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  1. This paper presents a new technique to study the adsorption and desorption of ions and electrons on insulating surfaces in the presence of strong electric fields in cryoliquids. The experimental design consists of a compact cryostat coupled with a sensitive electro-optical Kerr device to monitor the stability of the electric fields. The behavior of nitrogen and helium ions on a poly(methyl methacrylate) (PMMA) surface was compared to a PMMA surface coated with a mixture of deuterated polystyrene and deuterated polybutadiene. Ion accumulation and removal on these surfaces were unambiguously observed. Within the precision of the data, both surfaces behave similarly for the physisorbed ions. The setup was also used to measure the (quasi-)static dielectric constant of PMMA at T ≈ 70 K. The impact of the ion adsorption on the search for a neutron permanent electric dipole moment in a cryogenic environment, such as the nEDM@SNS experiment, is discussed.

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    Free, publicly-accessible full text available April 1, 2025
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  5. Abstract

    Galactic dark matter may consist of axionlike particles (ALPs) that can be described as an “ultralight bosonic field” oscillating at the ALP Compton frequency. The ALP field can be searched for using nuclear magnetic resonance (NMR), where resonant precession of spins of a polarized sample can be sensitively detected. The ALP mass to which the experiment is sensitive is scanned by sweeping the bias magnetic field. The scanning either results in detection of ALP dark matter or rules out ALP dark matter with sufficiently strong couplings to nuclear spins over the range of ALP masses corresponding to the covered span of Larmor frequencies. In this work, scanning strategies are analyzed with the goal of optimizing the parameter‐space coverage via a proper choice of experimental parameters (e.g., the effective transverse relaxation time).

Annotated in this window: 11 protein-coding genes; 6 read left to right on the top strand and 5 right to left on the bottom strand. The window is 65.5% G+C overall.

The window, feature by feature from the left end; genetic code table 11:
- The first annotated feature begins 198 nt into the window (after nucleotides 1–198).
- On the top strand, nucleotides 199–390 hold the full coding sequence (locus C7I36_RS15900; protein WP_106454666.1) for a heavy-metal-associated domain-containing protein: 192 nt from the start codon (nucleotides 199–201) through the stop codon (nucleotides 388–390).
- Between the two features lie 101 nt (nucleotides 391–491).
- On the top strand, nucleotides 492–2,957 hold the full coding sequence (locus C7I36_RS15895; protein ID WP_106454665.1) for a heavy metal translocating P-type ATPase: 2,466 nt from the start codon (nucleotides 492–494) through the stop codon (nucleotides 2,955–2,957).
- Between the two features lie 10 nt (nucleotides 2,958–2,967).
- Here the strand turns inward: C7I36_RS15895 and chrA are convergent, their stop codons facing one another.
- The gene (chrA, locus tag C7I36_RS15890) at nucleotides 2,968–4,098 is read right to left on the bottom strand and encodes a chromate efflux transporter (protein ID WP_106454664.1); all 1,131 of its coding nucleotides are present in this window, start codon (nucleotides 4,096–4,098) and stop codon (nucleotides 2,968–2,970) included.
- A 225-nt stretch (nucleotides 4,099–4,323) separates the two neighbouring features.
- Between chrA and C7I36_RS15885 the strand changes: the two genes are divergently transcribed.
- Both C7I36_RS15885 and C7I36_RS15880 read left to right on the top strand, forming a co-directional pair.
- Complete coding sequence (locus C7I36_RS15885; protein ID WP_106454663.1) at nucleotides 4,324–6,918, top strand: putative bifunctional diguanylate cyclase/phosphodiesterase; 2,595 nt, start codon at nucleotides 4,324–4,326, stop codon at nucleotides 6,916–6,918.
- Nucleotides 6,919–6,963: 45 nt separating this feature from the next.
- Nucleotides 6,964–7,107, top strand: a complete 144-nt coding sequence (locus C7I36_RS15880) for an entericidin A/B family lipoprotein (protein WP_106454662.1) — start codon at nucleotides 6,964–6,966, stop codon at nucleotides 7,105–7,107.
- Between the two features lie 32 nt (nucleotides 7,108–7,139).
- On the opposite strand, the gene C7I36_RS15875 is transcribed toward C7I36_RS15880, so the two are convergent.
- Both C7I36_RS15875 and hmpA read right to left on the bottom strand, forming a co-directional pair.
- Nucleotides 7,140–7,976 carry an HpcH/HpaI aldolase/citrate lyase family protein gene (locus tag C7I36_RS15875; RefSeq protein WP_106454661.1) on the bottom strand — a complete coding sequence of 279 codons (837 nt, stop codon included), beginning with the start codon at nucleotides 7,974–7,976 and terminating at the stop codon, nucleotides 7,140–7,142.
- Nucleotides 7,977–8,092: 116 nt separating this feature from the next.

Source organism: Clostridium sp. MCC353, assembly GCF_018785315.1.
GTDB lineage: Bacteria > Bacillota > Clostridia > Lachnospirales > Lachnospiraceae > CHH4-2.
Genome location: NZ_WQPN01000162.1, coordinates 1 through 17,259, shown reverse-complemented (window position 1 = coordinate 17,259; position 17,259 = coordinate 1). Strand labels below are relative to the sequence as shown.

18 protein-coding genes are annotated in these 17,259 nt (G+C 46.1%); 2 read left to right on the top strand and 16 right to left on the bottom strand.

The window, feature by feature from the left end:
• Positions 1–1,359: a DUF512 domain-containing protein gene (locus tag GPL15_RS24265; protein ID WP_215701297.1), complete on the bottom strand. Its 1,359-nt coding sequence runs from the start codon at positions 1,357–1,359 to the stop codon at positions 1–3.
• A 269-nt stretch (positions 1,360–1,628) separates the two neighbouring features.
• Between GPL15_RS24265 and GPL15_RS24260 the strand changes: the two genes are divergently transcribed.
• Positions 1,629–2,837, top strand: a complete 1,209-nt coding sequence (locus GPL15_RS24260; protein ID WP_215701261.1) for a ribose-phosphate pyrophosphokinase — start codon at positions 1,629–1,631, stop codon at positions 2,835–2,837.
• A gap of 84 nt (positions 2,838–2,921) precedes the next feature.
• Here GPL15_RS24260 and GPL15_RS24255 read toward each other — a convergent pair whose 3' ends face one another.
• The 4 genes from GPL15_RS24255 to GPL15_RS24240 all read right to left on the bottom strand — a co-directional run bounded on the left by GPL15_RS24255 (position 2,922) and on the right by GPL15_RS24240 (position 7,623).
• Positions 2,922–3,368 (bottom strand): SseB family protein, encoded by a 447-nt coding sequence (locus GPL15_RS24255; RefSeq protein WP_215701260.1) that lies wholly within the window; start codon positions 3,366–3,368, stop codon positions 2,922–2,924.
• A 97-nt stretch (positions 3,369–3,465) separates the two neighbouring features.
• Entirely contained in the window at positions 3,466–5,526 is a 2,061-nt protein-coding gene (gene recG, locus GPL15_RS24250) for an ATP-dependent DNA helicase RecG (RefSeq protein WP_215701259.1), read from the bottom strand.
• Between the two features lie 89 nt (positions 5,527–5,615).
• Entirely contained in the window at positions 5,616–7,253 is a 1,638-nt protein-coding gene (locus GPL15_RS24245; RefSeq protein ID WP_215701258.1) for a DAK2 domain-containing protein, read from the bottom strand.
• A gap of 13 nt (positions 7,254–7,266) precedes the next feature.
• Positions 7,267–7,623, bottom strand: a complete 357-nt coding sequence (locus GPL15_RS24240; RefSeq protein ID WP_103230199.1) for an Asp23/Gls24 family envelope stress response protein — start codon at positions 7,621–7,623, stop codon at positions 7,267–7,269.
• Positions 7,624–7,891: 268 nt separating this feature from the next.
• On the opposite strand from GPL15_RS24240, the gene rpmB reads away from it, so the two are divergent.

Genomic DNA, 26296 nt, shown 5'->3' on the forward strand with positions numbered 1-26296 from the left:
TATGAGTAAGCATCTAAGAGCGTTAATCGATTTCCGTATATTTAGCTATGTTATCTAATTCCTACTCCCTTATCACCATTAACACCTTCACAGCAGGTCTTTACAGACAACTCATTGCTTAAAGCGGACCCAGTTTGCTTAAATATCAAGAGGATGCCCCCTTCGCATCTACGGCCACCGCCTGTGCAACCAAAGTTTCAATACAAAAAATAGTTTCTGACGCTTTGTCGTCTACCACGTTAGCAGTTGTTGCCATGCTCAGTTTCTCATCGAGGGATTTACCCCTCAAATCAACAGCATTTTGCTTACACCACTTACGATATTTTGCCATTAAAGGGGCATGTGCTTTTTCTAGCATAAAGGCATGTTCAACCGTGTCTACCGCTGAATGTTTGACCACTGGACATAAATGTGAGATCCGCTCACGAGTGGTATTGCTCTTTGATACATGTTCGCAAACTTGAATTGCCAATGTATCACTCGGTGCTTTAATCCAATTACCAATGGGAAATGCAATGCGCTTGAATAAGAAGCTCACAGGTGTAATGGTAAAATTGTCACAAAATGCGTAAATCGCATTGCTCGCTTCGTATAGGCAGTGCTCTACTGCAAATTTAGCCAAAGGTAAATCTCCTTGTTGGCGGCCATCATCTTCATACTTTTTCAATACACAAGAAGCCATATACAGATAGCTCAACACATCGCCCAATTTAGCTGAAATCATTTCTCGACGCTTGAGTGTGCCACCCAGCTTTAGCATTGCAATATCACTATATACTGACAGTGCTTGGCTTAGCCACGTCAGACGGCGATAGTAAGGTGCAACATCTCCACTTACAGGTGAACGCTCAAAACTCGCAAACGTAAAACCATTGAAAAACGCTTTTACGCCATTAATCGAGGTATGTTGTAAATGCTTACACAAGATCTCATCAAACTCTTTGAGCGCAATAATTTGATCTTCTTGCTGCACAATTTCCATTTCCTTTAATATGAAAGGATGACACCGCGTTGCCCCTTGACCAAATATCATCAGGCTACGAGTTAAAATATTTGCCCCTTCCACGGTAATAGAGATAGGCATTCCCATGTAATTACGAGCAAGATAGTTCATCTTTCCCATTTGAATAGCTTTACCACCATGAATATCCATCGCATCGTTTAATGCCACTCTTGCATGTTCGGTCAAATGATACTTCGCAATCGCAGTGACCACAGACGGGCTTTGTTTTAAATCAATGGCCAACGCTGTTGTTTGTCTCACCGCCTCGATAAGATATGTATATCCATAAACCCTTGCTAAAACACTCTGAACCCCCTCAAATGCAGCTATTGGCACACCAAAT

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  6. Abstract

    We present a concept for a high-precision optical atomic clock (OAC) operating on an Earth-orbiting space station. This pathfinder science mission will compare the space-based OAC with one or more ultra-stable terrestrial OACs to search for space-time-dependent signatures of dark scalar fields that manifest as anomalies in the relative frequencies of station-based and ground-based clocks. This opens the possibility of probing models of new physics that are inaccessible to purely ground-based OAC experiments where a dark scalar field may potentially be strongly screened near Earth’s surface. This unique enhancement of sensitivity to potential dark matter candidates harnesses the potential of space-based OACs.

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